Whether you’re looking online or walking into a sales office, don’t register (or put your name on an interest list) without an agent’s name, or the builder may not pay the commission
Builder reputation. A good agent knows what’s going on in the market and who the good builders are. Large-scale builders work to keep good reputations. But smaller custom home builders come and go. An agent will be able to warn you of any issues the builder has had in the past. Plus, they know which builders and designs have the most resale appeal.
Negotiation. When you walk into a builder’s sales center with an agent, the rep immediately knows two things. First, you’re a serious buyer. Second, you’re going to negotiate. The builder has no reason to negotiate if you’re on your own. An agent brings market knowledge and a strong understanding of what’s negotiable, from purchase price to incentives like finishing the back yard.
Appraisal/market value. Like a car, sticker price isn’t the same thing as actual value. Do you know if the builder’s price is comparable to area home values? Do you have to put in a lot of expensive upgrades to meet the existing neighborhood’s features?
Model vs. reality. Oh, the gorgeous model home. Decked out with designer furniture, high-end hardwoods and the latest appliances, it’s a fantasy world. If an agent walks through the model with you, you’ll easily discover what’s standard with the base price, and what add-ons add real value to the house.
Design selections. Going to the design center is both exciting and stressful. You have a certain amount of time to pick from a myriad of flooring, cabinet, fixture and counter options. An agent can help you make good choices for property value and resale. They also know what design trends are in or fading quickly.
Construction process. There are things to consider when dealing with new construction. What’s going to be built behind your house? Are they selling quickly or are you going to be dealing with dust and contractors for several years? Are there permit delays that will affect your move-in timeline? When can you visit the site?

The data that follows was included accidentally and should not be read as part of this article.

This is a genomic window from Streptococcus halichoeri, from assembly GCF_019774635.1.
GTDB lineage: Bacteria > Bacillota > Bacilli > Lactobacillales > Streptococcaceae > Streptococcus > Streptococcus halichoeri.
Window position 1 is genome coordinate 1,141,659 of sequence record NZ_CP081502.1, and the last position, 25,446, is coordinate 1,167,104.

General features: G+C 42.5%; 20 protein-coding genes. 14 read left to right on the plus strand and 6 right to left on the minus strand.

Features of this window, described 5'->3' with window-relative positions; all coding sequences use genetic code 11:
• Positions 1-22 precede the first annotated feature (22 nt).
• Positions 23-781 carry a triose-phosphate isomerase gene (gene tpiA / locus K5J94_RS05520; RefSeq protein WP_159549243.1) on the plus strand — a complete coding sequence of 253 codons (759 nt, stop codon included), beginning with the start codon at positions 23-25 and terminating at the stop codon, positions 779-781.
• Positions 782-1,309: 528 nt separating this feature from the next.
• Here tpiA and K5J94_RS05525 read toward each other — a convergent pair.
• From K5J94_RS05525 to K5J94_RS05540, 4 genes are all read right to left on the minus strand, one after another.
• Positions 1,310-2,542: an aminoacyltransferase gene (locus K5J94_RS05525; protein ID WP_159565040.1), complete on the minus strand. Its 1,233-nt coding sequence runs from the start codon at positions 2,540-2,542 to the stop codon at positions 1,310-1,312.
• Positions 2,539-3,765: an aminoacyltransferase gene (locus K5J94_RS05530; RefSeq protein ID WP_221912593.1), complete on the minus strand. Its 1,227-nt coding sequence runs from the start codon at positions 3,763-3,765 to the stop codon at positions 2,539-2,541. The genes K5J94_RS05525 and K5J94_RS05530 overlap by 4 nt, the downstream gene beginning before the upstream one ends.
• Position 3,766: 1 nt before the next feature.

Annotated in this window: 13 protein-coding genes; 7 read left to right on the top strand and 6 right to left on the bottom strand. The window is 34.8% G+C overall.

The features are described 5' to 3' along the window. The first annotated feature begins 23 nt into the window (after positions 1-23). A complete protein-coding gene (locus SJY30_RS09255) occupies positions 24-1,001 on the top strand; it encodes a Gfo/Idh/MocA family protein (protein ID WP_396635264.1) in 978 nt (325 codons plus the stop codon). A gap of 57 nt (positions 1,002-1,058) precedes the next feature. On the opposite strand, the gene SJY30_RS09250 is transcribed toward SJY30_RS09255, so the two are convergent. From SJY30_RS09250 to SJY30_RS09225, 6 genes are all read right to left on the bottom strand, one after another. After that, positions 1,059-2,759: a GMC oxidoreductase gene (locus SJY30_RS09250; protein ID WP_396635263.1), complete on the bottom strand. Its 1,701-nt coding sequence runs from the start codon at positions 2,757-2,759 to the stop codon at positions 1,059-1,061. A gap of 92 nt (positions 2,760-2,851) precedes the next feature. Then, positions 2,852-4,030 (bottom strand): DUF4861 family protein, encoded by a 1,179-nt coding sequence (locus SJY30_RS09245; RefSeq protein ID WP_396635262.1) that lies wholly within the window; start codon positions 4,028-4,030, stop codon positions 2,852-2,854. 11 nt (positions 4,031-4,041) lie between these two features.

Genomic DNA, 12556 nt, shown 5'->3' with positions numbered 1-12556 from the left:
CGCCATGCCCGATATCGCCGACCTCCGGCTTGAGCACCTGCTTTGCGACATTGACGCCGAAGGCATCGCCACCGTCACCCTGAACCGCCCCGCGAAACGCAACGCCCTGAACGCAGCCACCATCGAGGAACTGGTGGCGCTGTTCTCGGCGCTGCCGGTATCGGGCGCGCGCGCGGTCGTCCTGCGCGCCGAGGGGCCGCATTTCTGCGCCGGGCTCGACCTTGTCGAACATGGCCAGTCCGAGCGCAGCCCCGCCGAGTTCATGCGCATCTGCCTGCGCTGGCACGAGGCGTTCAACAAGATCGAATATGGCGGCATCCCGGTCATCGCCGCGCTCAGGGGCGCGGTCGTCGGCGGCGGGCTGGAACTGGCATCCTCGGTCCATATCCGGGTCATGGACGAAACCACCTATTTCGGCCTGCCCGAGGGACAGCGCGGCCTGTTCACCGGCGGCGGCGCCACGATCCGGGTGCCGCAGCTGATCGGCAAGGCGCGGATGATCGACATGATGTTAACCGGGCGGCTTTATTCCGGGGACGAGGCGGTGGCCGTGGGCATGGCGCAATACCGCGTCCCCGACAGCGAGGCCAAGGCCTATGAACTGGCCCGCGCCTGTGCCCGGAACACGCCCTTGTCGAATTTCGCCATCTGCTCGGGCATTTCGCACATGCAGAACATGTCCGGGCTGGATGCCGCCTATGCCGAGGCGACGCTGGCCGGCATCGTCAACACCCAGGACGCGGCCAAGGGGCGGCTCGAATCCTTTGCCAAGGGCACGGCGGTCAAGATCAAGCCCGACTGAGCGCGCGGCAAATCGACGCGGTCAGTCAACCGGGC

Inspection. Multiple inspections happen throughout the construction process. Do you know what to look for? Unleveled floors, crooked walls and windows in the wrong place (yes this has happened) are some of the things that can be overlooked and even pass at inspection. Your agent can recommend a good independent inspector (or are you going to take the builder’s word for it?). Take your agent to the final walk through – put every item on paper, from cracked tiles to poorly installed towel rings.
Insurance. Most reputable builders do have a third-party limited warranty. But think of it like a car warranty – you get “bumper-to-bumper” coverage for about a year, then just “powertrain” (structural defects) for some years after that. Look for an agent that carries individual Errors & Omissions insurance. An agent’s E&O can extend to you to cover legal action for certain cases.
Contracts/paperwork. Hello hand cramps – there’s a huge volume of paperwork for new home construction at the initial contract stage and at closing. Beyond the usual real estate transaction documents, there are forms for a variety of important disclosures: site plans, boundary lines, radon, mineral rights and more. These are not documents to gloss over and sign.
Remember, there’s a lot that goes into building a new home. You have nothing to lose and many benefits to gain if you have an agent represent your interests.
At Redefy, we can sell your current home for $2,500* with full service. That’s thousands you can apply to your new home purchase — for a bigger model or better upgrades! We’re also happy to represent you when you’re ready to pick out that new home — at no cost to you!
*Broker co-op may apply. Redefy $2,500 flat fee vs. traditional 3 percent listing commission.
This article was also published in a real estate column for the Las Vegas Tribune on behalf ofChuck Maxfield, General Manager of Redefy Real Estate, Las Vegas.